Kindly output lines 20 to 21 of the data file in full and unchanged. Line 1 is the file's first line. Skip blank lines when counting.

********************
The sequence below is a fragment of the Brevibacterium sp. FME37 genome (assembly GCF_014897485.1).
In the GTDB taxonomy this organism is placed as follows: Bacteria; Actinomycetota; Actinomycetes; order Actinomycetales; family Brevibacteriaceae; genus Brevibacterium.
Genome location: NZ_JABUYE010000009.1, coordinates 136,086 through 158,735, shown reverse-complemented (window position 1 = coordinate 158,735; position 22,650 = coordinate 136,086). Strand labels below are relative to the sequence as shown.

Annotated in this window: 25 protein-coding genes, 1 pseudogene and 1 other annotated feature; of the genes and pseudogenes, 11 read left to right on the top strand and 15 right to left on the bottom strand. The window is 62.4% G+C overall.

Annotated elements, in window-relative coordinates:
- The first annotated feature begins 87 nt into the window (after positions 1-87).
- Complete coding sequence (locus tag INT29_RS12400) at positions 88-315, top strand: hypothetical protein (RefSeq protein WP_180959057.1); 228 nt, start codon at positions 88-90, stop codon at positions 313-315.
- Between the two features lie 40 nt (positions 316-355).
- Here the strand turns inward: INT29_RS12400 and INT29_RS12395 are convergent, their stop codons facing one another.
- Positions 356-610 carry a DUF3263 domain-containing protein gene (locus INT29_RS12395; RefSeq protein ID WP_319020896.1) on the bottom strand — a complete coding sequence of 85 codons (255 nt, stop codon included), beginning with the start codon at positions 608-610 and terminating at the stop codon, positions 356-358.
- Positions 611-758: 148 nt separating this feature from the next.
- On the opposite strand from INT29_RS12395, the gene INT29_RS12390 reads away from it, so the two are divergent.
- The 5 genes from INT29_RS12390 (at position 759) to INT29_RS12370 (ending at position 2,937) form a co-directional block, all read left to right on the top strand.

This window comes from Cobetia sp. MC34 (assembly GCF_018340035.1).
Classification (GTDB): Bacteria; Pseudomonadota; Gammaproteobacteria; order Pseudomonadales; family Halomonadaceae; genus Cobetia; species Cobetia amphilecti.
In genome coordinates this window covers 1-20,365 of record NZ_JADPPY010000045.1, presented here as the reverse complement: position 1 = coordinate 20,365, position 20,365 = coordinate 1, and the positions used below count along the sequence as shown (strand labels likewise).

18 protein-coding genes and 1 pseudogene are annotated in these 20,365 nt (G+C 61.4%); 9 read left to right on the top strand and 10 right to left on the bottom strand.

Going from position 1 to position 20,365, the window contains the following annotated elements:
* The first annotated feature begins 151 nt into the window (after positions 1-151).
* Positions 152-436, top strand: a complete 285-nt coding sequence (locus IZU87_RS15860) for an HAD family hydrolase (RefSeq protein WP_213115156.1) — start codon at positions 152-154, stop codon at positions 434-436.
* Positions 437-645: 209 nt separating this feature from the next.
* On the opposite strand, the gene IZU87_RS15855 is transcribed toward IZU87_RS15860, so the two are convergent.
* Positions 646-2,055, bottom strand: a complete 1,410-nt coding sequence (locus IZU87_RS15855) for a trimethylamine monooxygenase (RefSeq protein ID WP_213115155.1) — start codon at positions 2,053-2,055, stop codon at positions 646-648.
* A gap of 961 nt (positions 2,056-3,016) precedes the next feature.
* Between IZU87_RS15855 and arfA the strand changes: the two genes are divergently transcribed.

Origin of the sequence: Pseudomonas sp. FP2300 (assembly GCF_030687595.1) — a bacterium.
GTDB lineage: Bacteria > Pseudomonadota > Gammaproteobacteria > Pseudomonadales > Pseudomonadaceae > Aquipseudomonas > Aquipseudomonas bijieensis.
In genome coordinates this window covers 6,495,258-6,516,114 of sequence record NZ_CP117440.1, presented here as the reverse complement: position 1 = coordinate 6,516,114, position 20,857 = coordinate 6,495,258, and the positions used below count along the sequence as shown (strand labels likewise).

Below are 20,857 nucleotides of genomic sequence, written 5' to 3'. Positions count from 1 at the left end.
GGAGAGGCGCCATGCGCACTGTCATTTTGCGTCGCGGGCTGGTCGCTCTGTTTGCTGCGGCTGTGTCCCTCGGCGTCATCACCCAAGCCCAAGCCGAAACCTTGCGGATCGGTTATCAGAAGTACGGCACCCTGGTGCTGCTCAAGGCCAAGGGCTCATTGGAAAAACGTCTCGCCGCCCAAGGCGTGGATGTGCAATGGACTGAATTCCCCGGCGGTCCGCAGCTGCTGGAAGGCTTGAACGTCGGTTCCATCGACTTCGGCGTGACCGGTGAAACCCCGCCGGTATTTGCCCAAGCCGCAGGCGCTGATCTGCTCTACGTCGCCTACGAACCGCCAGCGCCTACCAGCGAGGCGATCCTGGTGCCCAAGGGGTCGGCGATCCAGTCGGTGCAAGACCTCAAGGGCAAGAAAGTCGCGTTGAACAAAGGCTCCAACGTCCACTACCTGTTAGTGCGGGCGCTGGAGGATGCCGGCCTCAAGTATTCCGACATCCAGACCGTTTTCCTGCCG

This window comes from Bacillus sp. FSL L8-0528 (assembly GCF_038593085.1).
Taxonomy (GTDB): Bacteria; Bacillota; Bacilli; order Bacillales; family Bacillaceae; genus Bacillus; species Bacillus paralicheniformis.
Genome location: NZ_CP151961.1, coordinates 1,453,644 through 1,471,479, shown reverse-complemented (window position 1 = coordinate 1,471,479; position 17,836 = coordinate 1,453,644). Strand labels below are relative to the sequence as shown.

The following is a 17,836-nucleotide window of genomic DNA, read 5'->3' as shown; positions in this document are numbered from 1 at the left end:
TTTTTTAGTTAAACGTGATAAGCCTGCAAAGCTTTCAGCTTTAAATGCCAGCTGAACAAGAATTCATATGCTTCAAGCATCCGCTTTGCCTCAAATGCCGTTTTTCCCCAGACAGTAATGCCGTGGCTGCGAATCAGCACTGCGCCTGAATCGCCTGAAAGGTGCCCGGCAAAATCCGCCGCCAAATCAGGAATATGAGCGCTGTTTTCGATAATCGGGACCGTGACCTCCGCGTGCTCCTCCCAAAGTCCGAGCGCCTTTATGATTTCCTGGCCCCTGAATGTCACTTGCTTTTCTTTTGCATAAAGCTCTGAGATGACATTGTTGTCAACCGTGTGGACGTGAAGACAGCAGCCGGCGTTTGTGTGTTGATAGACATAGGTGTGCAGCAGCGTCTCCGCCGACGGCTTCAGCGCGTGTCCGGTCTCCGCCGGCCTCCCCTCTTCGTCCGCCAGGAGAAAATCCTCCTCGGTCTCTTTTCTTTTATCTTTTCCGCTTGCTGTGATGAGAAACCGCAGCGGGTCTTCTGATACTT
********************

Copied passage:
* Positions 152-436, top strand: a complete 285-nt coding sequence (locus IZU87_RS15860) for an HAD family hydrolase (RefSeq protein WP_213115156.1) — start codon at positions 152-154, stop codon at positions 434-436.
* Positions 437-645: 209 nt separating this feature from the next.